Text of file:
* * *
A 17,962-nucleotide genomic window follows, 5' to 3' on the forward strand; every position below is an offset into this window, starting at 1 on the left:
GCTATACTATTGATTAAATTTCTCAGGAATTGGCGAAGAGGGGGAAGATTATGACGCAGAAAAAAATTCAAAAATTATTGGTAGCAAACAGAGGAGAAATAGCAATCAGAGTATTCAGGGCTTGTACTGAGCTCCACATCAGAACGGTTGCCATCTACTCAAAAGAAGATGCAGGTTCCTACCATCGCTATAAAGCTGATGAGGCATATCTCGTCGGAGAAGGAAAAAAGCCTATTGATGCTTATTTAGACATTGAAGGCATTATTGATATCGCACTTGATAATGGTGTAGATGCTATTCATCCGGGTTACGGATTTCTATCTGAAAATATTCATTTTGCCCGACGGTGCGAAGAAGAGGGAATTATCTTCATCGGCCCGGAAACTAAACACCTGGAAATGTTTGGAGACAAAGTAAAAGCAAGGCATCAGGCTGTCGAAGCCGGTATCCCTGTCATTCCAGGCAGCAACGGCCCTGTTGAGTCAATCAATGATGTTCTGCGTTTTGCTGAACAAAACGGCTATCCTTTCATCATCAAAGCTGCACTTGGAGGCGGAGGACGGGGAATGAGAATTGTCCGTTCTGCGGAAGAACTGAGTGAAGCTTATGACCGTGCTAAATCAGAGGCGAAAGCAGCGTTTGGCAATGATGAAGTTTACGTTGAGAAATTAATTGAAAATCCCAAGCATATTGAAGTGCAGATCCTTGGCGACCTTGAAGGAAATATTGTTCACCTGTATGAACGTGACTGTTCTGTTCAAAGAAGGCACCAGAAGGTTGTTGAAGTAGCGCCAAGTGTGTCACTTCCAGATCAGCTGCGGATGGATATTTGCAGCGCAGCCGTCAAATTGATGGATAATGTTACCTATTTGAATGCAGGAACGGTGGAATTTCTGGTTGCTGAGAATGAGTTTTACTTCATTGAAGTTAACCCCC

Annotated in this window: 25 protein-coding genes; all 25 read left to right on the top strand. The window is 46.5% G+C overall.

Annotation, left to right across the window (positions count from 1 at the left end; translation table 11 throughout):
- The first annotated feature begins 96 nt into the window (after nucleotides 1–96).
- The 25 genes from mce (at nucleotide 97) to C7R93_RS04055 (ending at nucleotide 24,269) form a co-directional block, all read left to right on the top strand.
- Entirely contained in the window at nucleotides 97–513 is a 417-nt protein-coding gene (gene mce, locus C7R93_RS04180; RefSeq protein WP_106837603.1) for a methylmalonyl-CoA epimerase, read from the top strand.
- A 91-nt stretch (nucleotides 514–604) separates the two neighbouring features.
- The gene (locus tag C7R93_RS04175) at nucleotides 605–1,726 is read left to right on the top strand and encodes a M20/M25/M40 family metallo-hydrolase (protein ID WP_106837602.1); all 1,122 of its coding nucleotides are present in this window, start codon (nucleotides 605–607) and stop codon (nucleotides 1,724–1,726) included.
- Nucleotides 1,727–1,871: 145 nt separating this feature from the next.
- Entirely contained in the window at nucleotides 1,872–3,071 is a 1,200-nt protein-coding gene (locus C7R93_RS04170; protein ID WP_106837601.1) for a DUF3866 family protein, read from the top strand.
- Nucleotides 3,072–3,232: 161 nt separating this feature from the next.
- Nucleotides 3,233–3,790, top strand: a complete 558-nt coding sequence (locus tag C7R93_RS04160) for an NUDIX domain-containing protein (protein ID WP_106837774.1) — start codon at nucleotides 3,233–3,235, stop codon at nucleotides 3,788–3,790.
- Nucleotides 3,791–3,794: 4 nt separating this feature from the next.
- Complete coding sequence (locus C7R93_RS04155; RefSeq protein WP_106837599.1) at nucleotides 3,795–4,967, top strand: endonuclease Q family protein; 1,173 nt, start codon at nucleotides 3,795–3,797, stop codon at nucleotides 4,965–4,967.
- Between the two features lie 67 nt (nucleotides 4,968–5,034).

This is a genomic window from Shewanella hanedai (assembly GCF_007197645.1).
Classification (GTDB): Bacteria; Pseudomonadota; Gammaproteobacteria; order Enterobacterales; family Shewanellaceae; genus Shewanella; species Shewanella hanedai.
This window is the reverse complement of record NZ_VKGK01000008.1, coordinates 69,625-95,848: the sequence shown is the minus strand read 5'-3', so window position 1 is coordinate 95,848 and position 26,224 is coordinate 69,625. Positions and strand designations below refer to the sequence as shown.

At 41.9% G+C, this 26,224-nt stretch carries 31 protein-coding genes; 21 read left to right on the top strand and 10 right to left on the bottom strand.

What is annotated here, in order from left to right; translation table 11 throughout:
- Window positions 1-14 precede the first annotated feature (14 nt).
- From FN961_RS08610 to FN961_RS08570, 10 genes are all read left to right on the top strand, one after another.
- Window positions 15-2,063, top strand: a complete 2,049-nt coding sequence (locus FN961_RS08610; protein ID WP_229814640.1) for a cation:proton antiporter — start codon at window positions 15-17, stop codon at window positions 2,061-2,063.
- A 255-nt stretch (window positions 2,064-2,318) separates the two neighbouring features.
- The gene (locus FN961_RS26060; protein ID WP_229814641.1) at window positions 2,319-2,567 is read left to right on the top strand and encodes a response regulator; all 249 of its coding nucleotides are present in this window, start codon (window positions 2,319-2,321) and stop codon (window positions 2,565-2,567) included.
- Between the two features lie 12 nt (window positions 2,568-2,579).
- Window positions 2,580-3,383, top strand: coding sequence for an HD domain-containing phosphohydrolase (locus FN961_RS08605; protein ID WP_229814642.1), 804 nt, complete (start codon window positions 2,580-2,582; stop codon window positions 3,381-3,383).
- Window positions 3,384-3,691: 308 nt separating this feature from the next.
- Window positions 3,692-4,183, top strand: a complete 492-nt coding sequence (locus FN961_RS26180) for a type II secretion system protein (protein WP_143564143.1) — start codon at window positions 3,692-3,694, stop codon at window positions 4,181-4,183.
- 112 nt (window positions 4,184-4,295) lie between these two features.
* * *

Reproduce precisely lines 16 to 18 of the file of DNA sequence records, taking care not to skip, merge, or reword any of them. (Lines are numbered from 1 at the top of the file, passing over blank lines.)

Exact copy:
- Between the two features lie 67 nt (nucleotides 4,968–5,034).

This is a genomic window from Shewanella hanedai (assembly GCF_007197645.1).
Classification (GTDB): Bacteria; Pseudomonadota; Gammaproteobacteria; order Enterobacterales; family Shewanellaceae; genus Shewanella; species Shewanella hanedai.